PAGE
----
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Susan wrote:

I read in several places that we face a "moment of truth" in the market right now. I thought that was back at the March lows when the financial system didn't melt away and smart investors (like your readers!) bought. Why are we facing a moment of truth now?

Most talk now about a moment of truth is coming from technicians, that is, investors who analyze charts to determine the odds of future direction.

They will tell you that the S&P 500 is currently caught between two key levels: support at 1,400 and resistance at 1,425. A week ago, they referred to 1,400 as resistance, but the market pushed through that last Thursday, so the former resistance became support.

Another way of analyzing the market examines its percentage position above or below its respective low and high. Right now, the Wilshire 5000 (the broadest measure of U.S. stocks) is parked just below the level representing a 50% retracement of its decline from the October high. It fell 19% from its October high to its March low, and since that March low it has gained 11%. If it gains another 11%, it'll be right back at its October high.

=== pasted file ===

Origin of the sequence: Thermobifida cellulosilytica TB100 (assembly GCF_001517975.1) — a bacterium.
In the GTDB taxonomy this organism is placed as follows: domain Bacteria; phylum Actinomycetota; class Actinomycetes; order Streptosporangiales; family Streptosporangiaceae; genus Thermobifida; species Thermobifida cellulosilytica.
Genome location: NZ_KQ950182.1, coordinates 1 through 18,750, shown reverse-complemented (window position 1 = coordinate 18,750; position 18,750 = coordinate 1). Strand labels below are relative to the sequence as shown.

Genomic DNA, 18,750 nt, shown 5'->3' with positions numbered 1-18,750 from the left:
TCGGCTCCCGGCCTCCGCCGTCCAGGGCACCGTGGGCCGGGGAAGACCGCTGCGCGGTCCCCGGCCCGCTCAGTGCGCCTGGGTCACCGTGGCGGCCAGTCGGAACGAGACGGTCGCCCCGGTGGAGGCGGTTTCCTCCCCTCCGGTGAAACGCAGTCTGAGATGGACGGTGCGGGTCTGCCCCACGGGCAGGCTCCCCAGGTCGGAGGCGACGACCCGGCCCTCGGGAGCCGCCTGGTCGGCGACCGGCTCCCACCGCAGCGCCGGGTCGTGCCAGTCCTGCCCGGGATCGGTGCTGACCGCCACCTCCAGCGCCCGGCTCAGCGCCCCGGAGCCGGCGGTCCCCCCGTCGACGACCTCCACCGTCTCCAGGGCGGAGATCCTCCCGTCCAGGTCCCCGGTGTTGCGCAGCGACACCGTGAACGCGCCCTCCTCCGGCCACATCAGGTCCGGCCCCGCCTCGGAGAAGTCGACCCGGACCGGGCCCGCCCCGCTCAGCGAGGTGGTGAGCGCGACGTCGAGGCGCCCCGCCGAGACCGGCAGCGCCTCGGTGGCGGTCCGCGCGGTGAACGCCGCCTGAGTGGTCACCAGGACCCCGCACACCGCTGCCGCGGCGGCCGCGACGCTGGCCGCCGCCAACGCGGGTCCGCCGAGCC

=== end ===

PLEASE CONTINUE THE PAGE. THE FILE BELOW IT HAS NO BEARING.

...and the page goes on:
So, the idea with this being a moment of truth is that the market's direction in the next few days will determine its fate for the next month or so.

However, I wouldn't put too much stock in this idea, so to speak. I don't think I've ever spent a day researching stocks when I didn't run into somebody saying "we'll know more tomorrow" or "this is the decision point" or here we are at the "moment of truth." Isn't it always a moment of truth of some sort? The evidence is in, we all have an opinion, then we step back to see what really happens.

Generally speaking, there are five moments of truth in every trading week. They come on Monday, Tuesday, Wednesday, Thursday, and Friday.

Source: Is This the Moment of Truth?